A special weekend planned for the Isle of May will give visitors the opportunity to learn more about the multitude of birds who make the island their home.
Experts will be on hand to talk about the puffins and other seabirds which make the Isle of May so special, there will be bird ringing demonstrations and the chance to see what puffins get up to in their burrows – with the help of a miniature camera.
Telescopes will be set up at viewpoints on the island, and laptops will show seabird movies including spectacular underwater footage of shags. Visitors during the weekend of June 27 and 28 can also learn about the research taking place on the island which is helping us understand our seabirds.
David Steel, SNH’s Isle of May reserve manager, said: “This is a great chance to discover more about our breeding seabirds and delve into the secret lives of our most famous residents, the puffins. We’ll have researchers and experts on hand to answer questions and show you what goes on behind the scenes of the Isle of May.”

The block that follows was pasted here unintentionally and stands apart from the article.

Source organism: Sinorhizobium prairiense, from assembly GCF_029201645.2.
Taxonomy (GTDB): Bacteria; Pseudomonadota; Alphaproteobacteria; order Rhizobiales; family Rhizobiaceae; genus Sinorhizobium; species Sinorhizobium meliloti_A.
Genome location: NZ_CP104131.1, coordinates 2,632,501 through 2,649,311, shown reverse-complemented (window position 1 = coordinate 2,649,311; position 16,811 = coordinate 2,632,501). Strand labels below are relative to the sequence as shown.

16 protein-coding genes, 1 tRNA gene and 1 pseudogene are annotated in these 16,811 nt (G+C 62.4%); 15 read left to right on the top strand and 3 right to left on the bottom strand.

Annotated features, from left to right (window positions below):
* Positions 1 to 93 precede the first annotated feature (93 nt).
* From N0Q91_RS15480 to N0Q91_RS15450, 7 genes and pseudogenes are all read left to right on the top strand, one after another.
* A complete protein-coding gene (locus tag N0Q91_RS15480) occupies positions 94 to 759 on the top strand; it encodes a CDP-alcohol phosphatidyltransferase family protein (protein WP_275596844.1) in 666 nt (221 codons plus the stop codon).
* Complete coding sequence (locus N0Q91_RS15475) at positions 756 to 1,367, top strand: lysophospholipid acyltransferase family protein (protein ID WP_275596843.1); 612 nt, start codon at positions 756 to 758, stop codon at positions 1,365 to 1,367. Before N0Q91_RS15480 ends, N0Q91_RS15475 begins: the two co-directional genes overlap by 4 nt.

Known locally as ‘The May’, this small island sits on the edge of the Firth of Forth. The island’s importance for seabirds has drawn scientists to its shores for many years and the May is home to the oldest continuously running bird observatory in the UK. The May is also a regular haunt for grey seals, often seen lounging on the shoreline rocks. This island is a historical gem and it’s been a place of pilgrimage for centuries with an early island monastery. The May was also the site of Scotland’s very first lighthouse, built in 1636, while the current, castle-like lighthouse was designed by the engineer Robert Stevenson.
Although it is free to visit the nature reserve, you must take a boat trip to reach the island and advance booking for the Scottish National Heritage event is essential through the May Princess, RIB Osprey, or the Scottish Seabird Centre. More information is available at ww.isleofmayferry.com, www.isleofmayboattrips.co.uk or www.seabird.org